Special assessment techniques for the cardiovascular system

There are a number of special assessment techniques particular to the cardiovascular system:

  • Electrocardiogram (ECG). As you saw in an earlier section of this chapter, a key tool to assess the cardiovascular system, and one which can be particularly useful in assisting with a differential diagnosis, is the ECG. An ECG is a measurement of the electrical activity in the heart during a cardiac cycle. An ECG recording is made using an ECG machine, with a number of probes (referred to as leads) attached to the skin around the patient's heart and to their peripheries. Nurses should refer to the particular machine used by their organisation to determine the correct placement of ECG leads.

An ECG machine depicts a cardiac cycle as illustrated in the image following (note that an ECG records multiple cardiac cycles over a period of time):

Image result

In this measurement:

  • The P wave represents the contraction of the atria.
  • The QRS complex represents the contraction of the ventricles (systole). This complex masks the relaxation of the atria.
  • The T wave represents the relaxation of the ventricles Diastole).

As noted, in an earlier section of this chapter, an ECG is the key assessment a nurse may perform to differentiate between unstable angina and myocardial infarction - conditions with very similar signs and symptoms. Essentially, myocardial infarct is apparent on an ECG, often - though not always - with changes to the section of the ECG recording between the S- and T-sections (indicative of an ST-segment myocardial infarct, or 'STEMI'). Angina is not apparent on ECG.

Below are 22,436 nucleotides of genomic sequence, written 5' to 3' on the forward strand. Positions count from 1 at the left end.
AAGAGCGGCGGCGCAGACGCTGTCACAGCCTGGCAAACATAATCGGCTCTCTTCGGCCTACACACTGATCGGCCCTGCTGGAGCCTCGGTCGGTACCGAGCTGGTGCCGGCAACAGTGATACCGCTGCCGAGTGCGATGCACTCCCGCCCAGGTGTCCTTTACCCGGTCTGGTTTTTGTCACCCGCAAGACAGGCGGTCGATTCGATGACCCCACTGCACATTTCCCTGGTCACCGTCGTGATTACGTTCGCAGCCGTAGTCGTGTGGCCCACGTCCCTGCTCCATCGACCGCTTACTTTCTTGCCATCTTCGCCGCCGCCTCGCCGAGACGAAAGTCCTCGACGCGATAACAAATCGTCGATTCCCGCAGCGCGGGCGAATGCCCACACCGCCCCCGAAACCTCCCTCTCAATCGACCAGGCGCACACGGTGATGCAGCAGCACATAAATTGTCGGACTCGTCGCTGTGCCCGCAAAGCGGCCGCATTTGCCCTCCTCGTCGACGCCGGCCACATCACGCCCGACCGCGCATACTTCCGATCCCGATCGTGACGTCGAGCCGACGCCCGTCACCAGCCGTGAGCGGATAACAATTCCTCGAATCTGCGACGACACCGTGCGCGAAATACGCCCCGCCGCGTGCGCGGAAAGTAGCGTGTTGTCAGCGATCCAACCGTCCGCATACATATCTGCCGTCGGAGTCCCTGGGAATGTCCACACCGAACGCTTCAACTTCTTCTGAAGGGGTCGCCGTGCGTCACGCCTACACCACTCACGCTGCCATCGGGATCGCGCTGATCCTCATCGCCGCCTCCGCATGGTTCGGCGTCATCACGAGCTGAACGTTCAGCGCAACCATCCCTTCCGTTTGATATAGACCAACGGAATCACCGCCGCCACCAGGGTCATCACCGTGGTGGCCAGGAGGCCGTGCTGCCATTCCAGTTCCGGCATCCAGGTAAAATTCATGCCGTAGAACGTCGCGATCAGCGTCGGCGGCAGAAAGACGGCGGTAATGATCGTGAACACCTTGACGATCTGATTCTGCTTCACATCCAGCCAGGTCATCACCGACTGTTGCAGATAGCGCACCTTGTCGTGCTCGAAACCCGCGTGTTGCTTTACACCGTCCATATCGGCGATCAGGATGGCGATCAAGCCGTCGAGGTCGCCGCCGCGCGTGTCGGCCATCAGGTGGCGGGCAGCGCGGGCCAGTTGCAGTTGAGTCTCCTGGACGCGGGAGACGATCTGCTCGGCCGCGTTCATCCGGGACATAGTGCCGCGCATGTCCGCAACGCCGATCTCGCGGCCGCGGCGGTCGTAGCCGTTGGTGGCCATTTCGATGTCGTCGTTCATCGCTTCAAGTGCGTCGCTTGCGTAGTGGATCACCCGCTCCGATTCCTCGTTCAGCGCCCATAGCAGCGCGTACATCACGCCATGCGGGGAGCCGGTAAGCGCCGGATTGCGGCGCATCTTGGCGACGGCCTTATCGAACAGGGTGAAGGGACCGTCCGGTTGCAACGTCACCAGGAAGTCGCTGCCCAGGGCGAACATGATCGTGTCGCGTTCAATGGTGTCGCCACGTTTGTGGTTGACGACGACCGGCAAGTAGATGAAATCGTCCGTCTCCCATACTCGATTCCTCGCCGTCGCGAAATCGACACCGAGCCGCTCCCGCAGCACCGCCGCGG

It is worth noting here that the interpretation of ECG measurements can be very complex. In the UK, it is generally the responsibility of suitably-trained medical practitioners to interpret ECG measurements and, subsequently, make diagnoses. However, it is important for nurses to be able to identify obvious problems evident on an ECG recording - such as STEMI, described above.

  • Capillary refill time (CRT). Another simple, but very important, assessment technique unique to the cardiovascular system is capillary refill time, often abbreviated to 'CRT'. Measuring CRT allows a nurse to assess the function of a patient's vascular system at the level of the capillaries. A nurse measures CRT by gently squeezing the pads of a patient's fingers, or their nail beds, until they blanche (whiten). The pressure is then released and the time for the capillaries to refill, or the colour of the pads / nail beds to return to normal, recorded. CRT should be should be ≤2 seconds.